How can I make my own cam grinder?

I have it in my head that I'd like to try to grind my own camshafts -
starting
out with a Briggs & Stratton motor. How can I make my own Cam
Grinder? Any
online plans? Anyone willing to walk me through it?
Thanks,
Jay
Reply to
KnuckleBuster
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I saw a small cam grinder that worked off a pattern and was chain driven, as I recall. Home built affair, and it worked very well. A grinding head much like a tool post grinder was used to grind the lobes. I have a picture or two if you'd like to see the concept. Let me know on the side and I'll send them to you.
Harold
Reply to
Harold and Susan Vordos
The question I'd like to ask: Do you really need to grind them? I have milled some lobes and they look very nice.
Nick
Reply to
Nick Müller
KnuckleBuster wrote in article ...
starting out with a Briggs & Stratton motor. How can I make my own Cam
Grinder? Any online plans? Anyone willing to walk me through it?
There was an article in Model Engineers Workshop within the last year or so about building a cam grinder that followed a master cam to produce cams for model engines.
You might be able to take the concept and blow it up to the size you need......
Perhaps you should pick up a copy of the magazine and inquire about past issues.
Reply to
*
That sounds exactly like what I'm looking for! I've seen a couple of pictures on the web, but I'm not the best at reverse engineering. If you could send me those pictures it would be great. I'll try to figure something out.
Thanks, Jay
Reply to
KnuckleBuster
I saw, and admired, this home brew cam grinder at NAMES last year.
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This page and the next are pictures of the machine.
Errol Groff
Instructor, Manufacturing Technology H.H. Ellis Technical High School 613 Upper Maple Street Danielson, CT 06239
New England Model Engineering Society
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Reply to
Errol Groff
They all have two problems in common: 1.) Where does the master lobe come from? 2.) The disk's axis has to be on the same plane that is built by the grinding disk's axis and the axis aróund which the disk swings. In the apparatus shown, the feeler (right of the disk) has to have a proportionaly bigger diameter than the grinding disk. If not, you get distortions of the grinded lobe.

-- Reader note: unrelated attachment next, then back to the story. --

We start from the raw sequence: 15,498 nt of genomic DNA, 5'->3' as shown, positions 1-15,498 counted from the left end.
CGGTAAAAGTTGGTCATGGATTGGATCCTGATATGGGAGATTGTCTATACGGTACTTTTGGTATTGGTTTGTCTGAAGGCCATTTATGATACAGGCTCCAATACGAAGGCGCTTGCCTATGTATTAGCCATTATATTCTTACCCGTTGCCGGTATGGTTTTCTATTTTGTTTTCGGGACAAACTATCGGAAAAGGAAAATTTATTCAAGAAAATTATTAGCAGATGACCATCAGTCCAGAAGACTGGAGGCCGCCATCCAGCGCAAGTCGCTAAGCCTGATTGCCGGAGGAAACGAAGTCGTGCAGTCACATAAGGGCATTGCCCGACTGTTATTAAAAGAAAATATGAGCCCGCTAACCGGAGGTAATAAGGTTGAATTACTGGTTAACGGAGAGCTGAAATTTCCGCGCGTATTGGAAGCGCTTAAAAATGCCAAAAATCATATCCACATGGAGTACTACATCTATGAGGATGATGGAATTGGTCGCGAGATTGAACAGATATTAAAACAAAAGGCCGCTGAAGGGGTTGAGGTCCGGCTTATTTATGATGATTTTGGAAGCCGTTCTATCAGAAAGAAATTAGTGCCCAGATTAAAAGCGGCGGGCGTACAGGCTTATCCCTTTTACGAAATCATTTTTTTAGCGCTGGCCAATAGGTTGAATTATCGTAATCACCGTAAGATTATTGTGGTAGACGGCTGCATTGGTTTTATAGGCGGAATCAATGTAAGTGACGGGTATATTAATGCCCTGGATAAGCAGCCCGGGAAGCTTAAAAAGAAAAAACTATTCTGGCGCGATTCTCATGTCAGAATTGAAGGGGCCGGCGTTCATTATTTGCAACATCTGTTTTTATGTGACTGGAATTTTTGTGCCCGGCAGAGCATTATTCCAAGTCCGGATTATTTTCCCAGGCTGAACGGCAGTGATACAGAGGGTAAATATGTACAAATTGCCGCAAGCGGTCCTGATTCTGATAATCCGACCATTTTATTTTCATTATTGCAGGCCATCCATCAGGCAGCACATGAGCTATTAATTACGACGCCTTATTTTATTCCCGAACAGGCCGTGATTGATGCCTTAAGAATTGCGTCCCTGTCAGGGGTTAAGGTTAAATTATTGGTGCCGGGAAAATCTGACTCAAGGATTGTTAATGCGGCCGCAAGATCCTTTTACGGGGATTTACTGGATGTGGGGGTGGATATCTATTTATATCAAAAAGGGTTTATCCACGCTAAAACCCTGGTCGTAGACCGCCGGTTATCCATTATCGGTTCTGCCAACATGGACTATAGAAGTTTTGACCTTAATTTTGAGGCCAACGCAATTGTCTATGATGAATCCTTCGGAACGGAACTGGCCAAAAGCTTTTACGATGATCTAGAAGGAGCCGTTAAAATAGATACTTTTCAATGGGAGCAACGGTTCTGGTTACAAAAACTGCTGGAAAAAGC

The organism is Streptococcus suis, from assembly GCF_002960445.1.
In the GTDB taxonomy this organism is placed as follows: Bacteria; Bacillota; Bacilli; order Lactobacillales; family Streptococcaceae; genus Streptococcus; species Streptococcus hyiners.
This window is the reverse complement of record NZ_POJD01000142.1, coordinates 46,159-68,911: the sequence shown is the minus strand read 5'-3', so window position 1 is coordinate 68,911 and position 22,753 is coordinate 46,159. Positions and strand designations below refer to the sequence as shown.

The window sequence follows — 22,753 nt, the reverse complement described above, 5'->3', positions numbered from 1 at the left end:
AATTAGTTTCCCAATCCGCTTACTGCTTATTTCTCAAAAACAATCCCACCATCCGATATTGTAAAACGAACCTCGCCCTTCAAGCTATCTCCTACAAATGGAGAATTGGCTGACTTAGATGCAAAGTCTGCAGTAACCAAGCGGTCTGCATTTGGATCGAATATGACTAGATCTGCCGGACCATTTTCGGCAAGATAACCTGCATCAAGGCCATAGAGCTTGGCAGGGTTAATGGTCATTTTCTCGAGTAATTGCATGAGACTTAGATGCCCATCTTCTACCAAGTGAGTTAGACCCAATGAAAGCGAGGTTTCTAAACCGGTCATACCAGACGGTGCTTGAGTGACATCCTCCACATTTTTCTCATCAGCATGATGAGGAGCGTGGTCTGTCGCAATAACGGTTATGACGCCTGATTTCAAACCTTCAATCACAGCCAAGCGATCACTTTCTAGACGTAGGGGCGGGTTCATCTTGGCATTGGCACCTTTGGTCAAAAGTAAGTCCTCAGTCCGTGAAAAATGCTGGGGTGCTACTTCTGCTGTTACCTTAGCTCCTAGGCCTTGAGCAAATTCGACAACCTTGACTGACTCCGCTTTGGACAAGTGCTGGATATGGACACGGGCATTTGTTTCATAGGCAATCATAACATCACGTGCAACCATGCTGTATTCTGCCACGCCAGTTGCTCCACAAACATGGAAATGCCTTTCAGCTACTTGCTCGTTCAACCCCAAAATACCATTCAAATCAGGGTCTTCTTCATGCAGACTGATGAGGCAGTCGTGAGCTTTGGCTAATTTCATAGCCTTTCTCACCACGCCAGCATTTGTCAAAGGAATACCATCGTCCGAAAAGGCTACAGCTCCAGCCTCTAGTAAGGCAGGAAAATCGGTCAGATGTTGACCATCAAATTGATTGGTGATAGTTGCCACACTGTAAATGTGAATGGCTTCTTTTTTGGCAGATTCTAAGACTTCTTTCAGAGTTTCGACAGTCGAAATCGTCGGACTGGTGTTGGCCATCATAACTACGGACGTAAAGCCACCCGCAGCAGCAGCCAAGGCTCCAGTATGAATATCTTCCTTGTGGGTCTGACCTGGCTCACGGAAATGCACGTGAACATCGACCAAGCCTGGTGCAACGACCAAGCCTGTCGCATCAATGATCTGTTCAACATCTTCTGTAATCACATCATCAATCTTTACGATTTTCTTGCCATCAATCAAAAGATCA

Nick
Reply to
Nick Müller
I don't have a milling machine, so milling lobes is out of the question for now. I've been puzzled by the setup of machines like the one from the NEMES show - where does the lobe pattern mount and how do you know how big to make the pattern? Wouldn't, as the grinding wheel wears down, need a different size lobe pattern? I think it would be fairly easy to set up, but then I think about the follower setup for the pattern and it throws me off....
Thanks for the input so far! It's got me thinking.
Reply to
KnuckleBuster
It is the front axle that is driven by the (sloppy) chain.
This construction isn't the best of all. There is an other construction that uses a master lobe that is 10 times the original size. The NEMES construction only has a master with a bigger base circle, but the lift is -guessing by the photo- only 10% more. Much harder to make the master lobe precise. The other construction uses a pantograph and has a 10 times bigger master. You can file the master out of sheet metal.
Yes and no. It depends on the wear. But in principle, a worn disk needs a new follower.
The bigger the difference between the theoretical and the real relation between follower diameter and disk diameter, the more distrortions you have. The "sharper" the lobe, the more distortions.
In production, they use _huge_ disks when they do copy cams. But I think, that more and more cam grinders use CNC. Especially with the hollow chests of some lobes.
I have seen production cams that were grinded more like a shaper works. They had quite some facetts and not just a single smooth surface. But that was in a KIA. :-))
With the macro I wrote for my homebrewn DRO, it takes about 15 minutes to mill a single lobe.
Nick
Reply to
Nick Müller

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